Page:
Team develops a microwave-assisted method for producing thin films

Dec 19, 2012

Growth of new materials is the cornerstone of materials science - a highly inter-disciplinary field of science that touches every aspect of our lives from computers and cell phones to the clothes we wear. At the same time, the energy crisis has brought the spotlight on synthesis and growth of materials for clean energy technologies, such as solar cells and batteries. However, researchers in these areas do not simply grow materials —they assemble the atoms and molecules that form so-called thin films on various substrates. It is a process that is highly complex, time-consuming and requires significantly high temperatures.

Now a multidisciplinary team at the University of Texas at Austin's Cockrell School of Engineering is using to assemble atoms into and grow them directly onto a substrate at significantly low temperatures. Results of the team's research conducted under the supervisions of Professor Arumugam Manthiram of the Texas Materials Institute and the Department of Mechanical Engineering and Professor Ali Yilmaz of the Department of Electrical and Computer Engineering, were published in the 19th December issue of Nature Publications' online, open-access journal Scientific Reports.

"Lowering the temperature at which thin films of relevant materials can be grown is one of the key focus areas of our research," said Reeja Jayan, postdoctoral fellow at UT-Austin and one of the lead authors of the paper. "With our microwave process, we could bring down temperatures to the level that enable us to grow materials on heat-sensitive surfaces, such as plastics, without damaging them."

The conventional methods for growing thin films typically require temperatures over 450 degrees Celsius for several hours and a cumbersome multi-step process. With the new method, thin films can now be grown at temperatures as low as 150 degree Celsius in less than 30 minutes, in a single step process, by using microwaves.

"With this new method, the process of thin film growth is made simple, wherein a solution containing the atoms of the desired material together with the substrate when exposed to microwaves can result in controlled film growth" said Professor Manthiram who supervised the experimental work. "Applications that could utilize this process include developing thin film batteries and that could be integrated into various devices like cell phones and tablets."

The team coats a conducting layer—similar to a metal—over their substrate, which serves like an antenna to attract the microwaves. The energy from the microwaves then coerces atoms from the solution to "self-assemble" into uniform thin films on the substrate. The local heating generated by the interaction between the microwaves and the metal layer serves to fuse the thin films to the substrate. It is an interaction so powerful that it makes the films strongly adhere to the substrate.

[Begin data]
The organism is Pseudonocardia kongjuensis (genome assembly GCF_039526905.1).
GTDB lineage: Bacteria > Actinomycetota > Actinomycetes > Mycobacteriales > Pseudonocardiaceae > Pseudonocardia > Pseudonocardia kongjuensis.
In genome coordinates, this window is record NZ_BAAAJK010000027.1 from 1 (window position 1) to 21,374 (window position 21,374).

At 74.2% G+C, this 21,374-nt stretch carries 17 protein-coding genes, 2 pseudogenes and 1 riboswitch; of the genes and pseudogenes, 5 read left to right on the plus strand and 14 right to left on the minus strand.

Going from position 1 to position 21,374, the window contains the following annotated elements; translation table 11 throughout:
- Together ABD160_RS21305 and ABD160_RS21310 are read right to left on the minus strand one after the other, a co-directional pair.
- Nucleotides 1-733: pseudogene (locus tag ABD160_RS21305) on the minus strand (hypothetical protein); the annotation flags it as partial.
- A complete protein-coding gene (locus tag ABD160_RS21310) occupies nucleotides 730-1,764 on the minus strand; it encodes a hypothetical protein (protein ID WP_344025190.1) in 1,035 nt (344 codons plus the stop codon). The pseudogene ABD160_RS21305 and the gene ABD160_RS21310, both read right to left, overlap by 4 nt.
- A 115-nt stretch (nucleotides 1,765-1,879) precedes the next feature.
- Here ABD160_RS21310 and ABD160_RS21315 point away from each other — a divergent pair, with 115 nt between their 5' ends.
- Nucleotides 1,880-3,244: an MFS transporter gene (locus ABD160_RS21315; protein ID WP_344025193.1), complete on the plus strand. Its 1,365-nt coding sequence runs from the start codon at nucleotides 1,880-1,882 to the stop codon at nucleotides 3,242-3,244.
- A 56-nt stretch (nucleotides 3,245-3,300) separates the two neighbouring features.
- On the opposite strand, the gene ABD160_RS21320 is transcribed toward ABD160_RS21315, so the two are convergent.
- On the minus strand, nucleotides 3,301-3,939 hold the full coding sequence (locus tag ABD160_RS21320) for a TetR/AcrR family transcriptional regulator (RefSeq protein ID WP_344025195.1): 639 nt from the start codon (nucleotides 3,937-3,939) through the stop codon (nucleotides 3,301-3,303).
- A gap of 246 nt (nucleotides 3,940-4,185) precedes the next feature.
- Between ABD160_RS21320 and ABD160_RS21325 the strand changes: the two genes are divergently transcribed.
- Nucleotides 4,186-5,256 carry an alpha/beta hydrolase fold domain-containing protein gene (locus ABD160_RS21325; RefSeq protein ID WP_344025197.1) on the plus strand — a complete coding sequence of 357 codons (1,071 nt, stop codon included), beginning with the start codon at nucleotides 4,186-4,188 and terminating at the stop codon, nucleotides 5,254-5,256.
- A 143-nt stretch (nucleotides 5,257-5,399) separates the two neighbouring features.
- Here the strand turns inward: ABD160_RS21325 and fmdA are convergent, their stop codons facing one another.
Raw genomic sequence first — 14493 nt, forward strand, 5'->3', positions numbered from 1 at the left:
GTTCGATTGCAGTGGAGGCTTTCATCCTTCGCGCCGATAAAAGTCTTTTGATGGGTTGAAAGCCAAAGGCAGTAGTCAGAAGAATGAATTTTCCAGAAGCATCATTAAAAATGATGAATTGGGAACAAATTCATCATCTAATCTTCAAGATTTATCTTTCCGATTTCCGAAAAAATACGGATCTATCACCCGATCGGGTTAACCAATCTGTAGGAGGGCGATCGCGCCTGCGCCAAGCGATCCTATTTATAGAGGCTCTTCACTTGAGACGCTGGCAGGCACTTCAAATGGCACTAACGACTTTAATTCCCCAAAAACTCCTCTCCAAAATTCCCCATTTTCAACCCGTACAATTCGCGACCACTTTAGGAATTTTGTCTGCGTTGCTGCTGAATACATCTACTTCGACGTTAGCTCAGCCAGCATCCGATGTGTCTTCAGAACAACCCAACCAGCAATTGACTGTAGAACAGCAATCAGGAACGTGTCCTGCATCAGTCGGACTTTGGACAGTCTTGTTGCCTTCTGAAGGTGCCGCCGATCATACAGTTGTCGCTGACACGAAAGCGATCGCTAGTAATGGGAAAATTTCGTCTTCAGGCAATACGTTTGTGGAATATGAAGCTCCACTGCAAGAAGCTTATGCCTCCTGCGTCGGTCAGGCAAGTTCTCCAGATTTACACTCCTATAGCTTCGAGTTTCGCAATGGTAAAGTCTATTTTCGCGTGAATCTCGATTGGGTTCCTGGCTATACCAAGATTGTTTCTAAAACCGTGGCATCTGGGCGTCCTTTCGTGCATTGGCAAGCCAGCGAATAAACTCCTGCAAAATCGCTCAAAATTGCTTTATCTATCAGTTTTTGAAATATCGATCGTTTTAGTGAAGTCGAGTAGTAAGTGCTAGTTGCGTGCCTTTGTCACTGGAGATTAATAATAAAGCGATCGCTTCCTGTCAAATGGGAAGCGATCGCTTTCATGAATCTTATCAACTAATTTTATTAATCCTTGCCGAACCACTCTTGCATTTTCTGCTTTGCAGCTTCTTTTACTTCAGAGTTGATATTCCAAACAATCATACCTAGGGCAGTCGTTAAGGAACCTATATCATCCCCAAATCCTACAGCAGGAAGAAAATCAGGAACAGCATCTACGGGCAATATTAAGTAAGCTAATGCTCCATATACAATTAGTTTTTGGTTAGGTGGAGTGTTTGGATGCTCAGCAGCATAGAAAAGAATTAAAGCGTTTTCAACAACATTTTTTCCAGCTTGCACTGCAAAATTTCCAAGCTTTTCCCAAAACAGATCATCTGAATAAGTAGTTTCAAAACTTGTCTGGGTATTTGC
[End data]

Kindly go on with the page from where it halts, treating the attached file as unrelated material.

As part of the research, a computational model of the process was developed by the team, which helps better understand the physics behind the microwave interaction phenomena and provides them with predictive guidelines that can significantly reduce the number of experiments needed for future research. The team at UT-Austin has successfully demonstrated assembly of titanium oxide thin films at low temperatures, and is currently working toward the assembly of thin films in a variety of .

Explore further: 'Swiss cheese' membrane with adjustable holes

Related Stories

A cheaper way to produce nickel ferrite thin films

Sep 24, 2012

(Phys.org)—Researchers from North Carolina State University and the Georgia Institute of Technology have demonstrated a less-expensive way to create textured nickel ferrite (NFO) ceramic thin films, which can easily be ...

Magnetism in thin insulating films at room temperature

Oct 18, 2012

(Phys.org)—Researchers at the University of Twente's MESA+ Institute for Nanotechnology have succeeded in producing ultrathin films with an unusual combination of properties. At room temperature they do ...

Recommended for you

'Swiss cheese' membrane with adjustable holes

20 hours ago

A new membrane, developed by University of Twente scientists, can be made more or less porous 'on demand'. In this way, smart switching between 'open' and 'closed' is possible, which opens the way to innovative ...

Stretching oxides to modulate electrochemical properties

21 hours ago

Solid oxide fuel cells and solid oxide electrolysis cells hold the promise of highly efficient energy conversion, with lower pollution, to meet increasing global energy demands. But these devices need good ...

Developing the battery of the future

Oct 30, 2014

The search for the next generation of batteries has led researchers at the Canadian Light Source synchrotron to try new methods and materials that could lead to the development of safer, cheaper, more powerful, ...

User comments : 0

Please sign in to add a comment. Registration is free, and takes less than a minute. Read more

Click here to reset your password.
Sign in to get notified via email when new comments are made.